What are the religious views on organ donation?
When someone dies, having a spiritual connection or faith can ease the pain of losing a loved one. Knowing that organ, eye, and tissue donation saves the lives of thousands every year can do the same. Did you know that all major religions in the U.S. support organ donation as a final act of compassion and generosity? National Donor Sabbath, observed annually two weekends before Thanksgiving, is a three-day observance that seeks to include the days of worship for major religion's practices in the United States.
During National Donor Sabbath, faith leaders from many religions, donor families, transplant recipients, and professionals working in donation and transplantation participate in services and programs to educate the public about the need for the lifesaving and healing gifts passed to others through transplantation, while also encouraging individuals to register their decision to be organ, eye, and tissue donors.
By saying "yes" to organ donation, you can be a light to those who are waiting like Shenelle Harris, who is a two-time kidney transplant recipient. She received her first transplant in 1999, which kept her alive for 13 years. After spending time on dialysis, she received her second transplant in February of 2018.
“I don’t have the words to thank my donors and their families for this life-saving, life-altering, and life-changing gift that they have blessed me and my family with,” Harris says. “Since my transplants, I’ve had a career, earned a degree, and saw my first grandchild be born. That is something I never dreamed of and that’s all due to the graciousness of organ and tissue donation.”
Facts on organ donation and religion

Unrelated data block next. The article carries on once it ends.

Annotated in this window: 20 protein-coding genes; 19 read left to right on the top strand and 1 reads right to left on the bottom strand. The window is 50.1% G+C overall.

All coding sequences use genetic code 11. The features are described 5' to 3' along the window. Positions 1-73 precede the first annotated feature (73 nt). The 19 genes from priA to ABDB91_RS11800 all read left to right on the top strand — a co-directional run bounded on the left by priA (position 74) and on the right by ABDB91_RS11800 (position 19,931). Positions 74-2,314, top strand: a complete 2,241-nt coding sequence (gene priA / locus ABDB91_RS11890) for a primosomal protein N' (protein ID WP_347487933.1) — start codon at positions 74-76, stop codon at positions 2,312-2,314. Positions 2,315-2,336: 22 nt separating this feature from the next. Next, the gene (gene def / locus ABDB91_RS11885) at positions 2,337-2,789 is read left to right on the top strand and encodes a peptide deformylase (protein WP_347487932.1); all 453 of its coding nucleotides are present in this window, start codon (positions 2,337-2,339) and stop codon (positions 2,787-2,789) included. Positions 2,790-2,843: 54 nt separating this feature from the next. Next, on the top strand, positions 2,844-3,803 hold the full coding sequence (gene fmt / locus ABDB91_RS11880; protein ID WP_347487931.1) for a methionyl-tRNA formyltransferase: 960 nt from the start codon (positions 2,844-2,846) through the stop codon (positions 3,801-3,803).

There is one main question that people ask when it comes to organ donation and religion. The question is whether individual religions support organ donation and the answer is yes! In regards to religious views on organ donation, nearly all religious groups support organ and tissue donation and transplantation as long as it does not impede the life or hasten the death of the donor. Donate Life America includes a series of statements made by different faith denominations addressing organ, eye, and tissue donation and transplantation.
Knowing the viewpoints of a majority of the faith denominations can help make the decision to donate easier. It’s important to be informed on religious views surrounding organ donation, since family members who are suddenly faced with making a decision concerning their loved one’s organs may rely on inaccurate information. Of course, the decision to donate is left up to the individual or the donor’s family but is highly supported by the donor's denomination.
Why you should consider organ donation
When Christopher Vieth’s family was presented with the option of donating his organs, their first consideration was whether or not it was the moral thing to do. As Catholics, they wanted to know what their church taught about transplantation. A representative with Mid-America Transplant assured them that the Catholic Church encouraged donation, as did all major Christian denominations.
“Some people think they could never consider donation, but when a family is face-to-face with life and death, there is value in knowing that organ donation can save another family from losing their loved one,” Vieth’s family said. “Society in many instances has devalued life. Donation overlooks race, religion, and social status and helps a family appreciate the Gift of Life that has been given to each human being."
Donation helps restore health, sight, and mobility. Consider providing hope to the more than 100,000 people awaiting life-saving organ transplants and the hundreds of thousands more in need of corneal and tissue transplants. Harris encourages everyone to register to donate life. “There’s a saying: ‘Why take your organs to heaven? Heaven knows we need them here.’” she adds. Sign up for the donor registry and increase the chance that patients waiting will get the transplants they need to survive.